Did Yelp Burn Too Many Analysts With Advertising Losses?

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Yelp Inc. (NYSE: YELP) has managed to yet again destroy much trust and confidence from investors. This time around, Yelp also has managed to destroy confidence of the Wall Street analysts who cover the online reviews site.

When Yelp revealed its first-quarter 2017 results, the company posted a net loss of $0.06 per share on $197.3 million in revenue. The consensus estimates were −$0.08 per share and $198.1 million in revenue. However, the problem with this quarter was more with guidance. The company said that it expects to see revenue in the range of $202 million to $206 million for the July quarter, while analysts were calling for $215.21 million.

24/7 Wall St. has outlined multiple analyst calls on Yelp, and even the firms that tried to maintain a Buy or Outperform bias had to lower their price targets. As you will see, some of those price targets have been cut more than just a marginal amount.

Credit Suisse maintained its Outperform rating, but the firm slashed its price target to $30 from $49. As a reminder, Credit Suisse’s official ratings are relative to other companies in the sector rather than absolute market-based views. The firm said that Yelp’s advertising customer retention issues drove the weak guidance. It cut its earnings estimates to $0.73 per share from $0.85 for 2017, and the 2018 targets were cut to $0.85 per share from $1.23. That would still value Yelp at 33 times expected 2018 adjusted earnings per share, even after Wednesday’s big price drop in the stock.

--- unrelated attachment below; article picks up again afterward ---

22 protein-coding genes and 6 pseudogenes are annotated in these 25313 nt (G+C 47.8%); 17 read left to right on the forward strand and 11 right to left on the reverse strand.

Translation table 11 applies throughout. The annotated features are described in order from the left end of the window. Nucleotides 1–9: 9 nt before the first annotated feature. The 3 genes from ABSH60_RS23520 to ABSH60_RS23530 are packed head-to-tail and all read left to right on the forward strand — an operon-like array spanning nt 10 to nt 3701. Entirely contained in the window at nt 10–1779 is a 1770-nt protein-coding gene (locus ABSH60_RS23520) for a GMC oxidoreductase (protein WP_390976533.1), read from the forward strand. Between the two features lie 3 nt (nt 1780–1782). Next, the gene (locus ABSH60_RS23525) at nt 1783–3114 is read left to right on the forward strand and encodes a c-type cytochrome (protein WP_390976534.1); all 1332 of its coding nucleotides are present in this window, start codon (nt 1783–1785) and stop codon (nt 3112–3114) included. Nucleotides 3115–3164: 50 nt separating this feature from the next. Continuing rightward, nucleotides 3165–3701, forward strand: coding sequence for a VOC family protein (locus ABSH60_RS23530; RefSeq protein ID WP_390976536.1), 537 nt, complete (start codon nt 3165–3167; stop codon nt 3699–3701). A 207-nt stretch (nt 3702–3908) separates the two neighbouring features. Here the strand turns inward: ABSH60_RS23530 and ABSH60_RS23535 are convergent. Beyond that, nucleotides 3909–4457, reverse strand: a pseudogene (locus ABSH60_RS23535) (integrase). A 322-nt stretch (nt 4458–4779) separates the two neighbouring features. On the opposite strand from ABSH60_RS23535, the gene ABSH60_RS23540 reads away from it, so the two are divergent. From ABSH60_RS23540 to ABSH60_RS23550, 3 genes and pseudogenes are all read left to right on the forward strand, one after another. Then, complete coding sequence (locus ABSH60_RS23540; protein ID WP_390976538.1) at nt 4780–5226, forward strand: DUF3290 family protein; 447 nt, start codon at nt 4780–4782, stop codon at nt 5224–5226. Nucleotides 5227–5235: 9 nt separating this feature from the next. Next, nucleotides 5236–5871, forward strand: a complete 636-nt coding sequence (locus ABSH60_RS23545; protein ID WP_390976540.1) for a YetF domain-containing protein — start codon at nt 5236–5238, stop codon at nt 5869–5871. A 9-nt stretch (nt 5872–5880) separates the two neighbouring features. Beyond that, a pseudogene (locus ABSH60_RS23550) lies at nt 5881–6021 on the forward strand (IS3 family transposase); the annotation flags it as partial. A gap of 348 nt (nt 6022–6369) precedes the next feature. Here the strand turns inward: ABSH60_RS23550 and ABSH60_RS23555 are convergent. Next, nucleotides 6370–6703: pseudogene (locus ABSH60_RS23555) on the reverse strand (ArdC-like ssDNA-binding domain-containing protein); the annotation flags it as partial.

Merrill Lynch maintained its Neutral rating, but the firm cut Yelp’s price objective to $35 from $43. The firm pointed to Yelp’s ad-client retention rates as driven by a change in advertiser profile last year when Yelp transitioned from cost per thousand (CPM) to cost per click (CPC) pricing. Still, Merrill Lynch noted:

Management indicated that account retention has improved in March and April, and that sales force productivity has returned to normal. However, impact of lost accounts will impact guidance credibility near-term, and revenue growth for the remainder of 2017.

JPMorgan maintained its Overweight rating but cut its Yelp target price to $37 from $48.

RBC Capital markets cut its rating on Yelp to Sector Perform from Outperform, and the price target was slashed to $27 from $49.

Wedbush Securities maintained its Neutral rating on Yelp but lowered its price target to $29 from $37.

Maxim Group maintained its Buy rating, but the firm lowered its target price to $41 from $45.

Other analyst target changes were seen as follows:

  • Cowen lowered its target price to $33 from $39.
  • Raymond James lowered its target price to $37 from $47.
  • UBS lowered its price target from $32 to $28.

There was at least one analyst that decided enough was enough on the negativity here. Wells Fargo actually upgraded Yelp — but only to Market Perform from Underperform.

Yelp shares were down 2.8% at $34.70 ahead of earnings, but they were down almost 25% at $26.10 after earnings in the premarket. After almost two hours of trading on Wednesday, the stock had recovered up to a “mere” loss of 17% to $28.77. Yelp’s 52-week range is $23.92 to $43.41.